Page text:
Blog entry by Alessia Martine
If you are a Pokémon fan, you might be perplexed by the fact that Ash Ketchum never really ages beyond ten years old. There is a fierce debate between fans over Ash’s age and the possible reasons for it. Various theories have come up over time that tries to explain how Ash never seems to age. But the most intriguing one makes the claim that Ash is not supposed to age like human beings because he is just another type of Pokémon. While the theory might sound far-fetched, you will find that the claim has sound logical arguments backing it up when you look closely.
Humans are Pokémon theory makes the case that the evolution of Pokémon is similar to aging in humans, and that is why Ash remains 10 for decades. This theory can also explain other characters like Brock and Misty, who don’t appear to age as well. But there are also counter-arguments to this that there have been old unevolved Pokémons on the show, which completely contradicts the Humans are Pokémon theory.
One more aspect that is at odds with the proposed theory is the fact that if experience points were all it took for Ash to evolve, logically, he should have evolved by now considering how many different Legendaries he has encountered so far. This further leads to other conflicting ideas that he might be using an Everstone, or he requires a trade item.
But the theory draws its credibility from the game. In the Gen 4 games, the Canalave library had a book that stated that once upon a time, people and Pokémon were quite similar with little or, in some cases, no differences between them. In fact, things were even clearer in the Japanese series as it was believed that there used to be marriages between them when they were the same species before they grew apart.
This is made to sound even more logical by the argument that if in the Pokémon world, all humans are Pokémon, then humans are also Pokémon. It further explains the inhumane toughness that is exhibited by the characters on the show. Team Rocket has to withstand many attacks, but they still somehow manage to always remain relatively unharmed by the proportion of attacks targeting them. This is also true for Ash, who can withstand powerful Thundershocks and Flamethrowers with little damage.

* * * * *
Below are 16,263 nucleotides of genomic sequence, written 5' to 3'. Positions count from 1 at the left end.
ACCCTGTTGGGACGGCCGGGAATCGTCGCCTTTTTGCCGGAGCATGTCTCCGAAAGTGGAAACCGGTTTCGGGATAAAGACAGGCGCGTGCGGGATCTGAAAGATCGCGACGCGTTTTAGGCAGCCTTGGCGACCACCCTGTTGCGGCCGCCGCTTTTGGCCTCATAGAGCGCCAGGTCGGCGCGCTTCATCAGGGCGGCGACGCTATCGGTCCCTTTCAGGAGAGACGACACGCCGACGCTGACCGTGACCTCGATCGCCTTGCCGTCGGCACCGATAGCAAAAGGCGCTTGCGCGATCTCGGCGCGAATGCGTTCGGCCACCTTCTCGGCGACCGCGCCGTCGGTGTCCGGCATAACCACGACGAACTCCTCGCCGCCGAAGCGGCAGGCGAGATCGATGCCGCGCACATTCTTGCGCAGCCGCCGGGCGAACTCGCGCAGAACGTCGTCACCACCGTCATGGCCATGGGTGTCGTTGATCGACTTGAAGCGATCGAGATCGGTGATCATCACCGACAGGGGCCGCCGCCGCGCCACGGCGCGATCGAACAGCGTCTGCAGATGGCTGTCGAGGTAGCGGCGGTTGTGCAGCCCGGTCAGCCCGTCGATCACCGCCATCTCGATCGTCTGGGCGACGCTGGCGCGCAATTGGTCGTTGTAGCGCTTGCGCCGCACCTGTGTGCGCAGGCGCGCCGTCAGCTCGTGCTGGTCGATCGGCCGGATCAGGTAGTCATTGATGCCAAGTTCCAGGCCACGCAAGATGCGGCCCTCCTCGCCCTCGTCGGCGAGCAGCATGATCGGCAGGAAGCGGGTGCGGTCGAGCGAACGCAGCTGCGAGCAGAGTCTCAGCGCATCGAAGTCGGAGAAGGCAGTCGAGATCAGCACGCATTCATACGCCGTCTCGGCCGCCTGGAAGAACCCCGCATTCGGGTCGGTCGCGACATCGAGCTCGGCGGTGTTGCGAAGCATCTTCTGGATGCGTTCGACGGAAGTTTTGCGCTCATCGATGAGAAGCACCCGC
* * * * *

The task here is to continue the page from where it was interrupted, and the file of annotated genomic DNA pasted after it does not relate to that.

Ash is also able to lift bulky Pokémon with ease, which doesn’t seem to make sense. During a Hoenn-era episode, Ash managed to throw a caber, weighing more than half a ton. Such a task requires Herculean strength and doesn’t seem logical for a human being to execute. This further explains how most other trainers can haul around their Pokémon’s with relative ease.
But there are also many holes in the theory. One quite intriguing one is about language. The inability of Pokémon to learn the human language doesn’t fit the Humans are Pokémon theory. They are very efficient when it comes to communicating with others Pokémon, but there is a considerable lack of communication when it comes to humans.
Even in Detective Pikachu, there is a reference to this argument, as the movie explains that Pokémon react to the emotions and not the language of human beings. Even the game reference makes the case that in the Sinnoh history, humans and Pokémon led separate lives. There is also the theory that the Pokémon world’s years are much longer compared to the real world. So, the theory that Humans are Pokémon does have some compelling arguments that go in its favor. However, still, the arguments do have some logical inconsistencies when it is put to scrutiny. Over time there might be more theories that might resolve the contradictions, but it remains just a theory. It will need way more convincing arguments to make the theory much more credible.
Elina John is a self-professed security expert; she has been making the people aware of the security threats. Her passion is to write about Cyber security, cryptography, malware, social engineering, internet and new media. She writes for mcafee security products at mcafee.com/activate.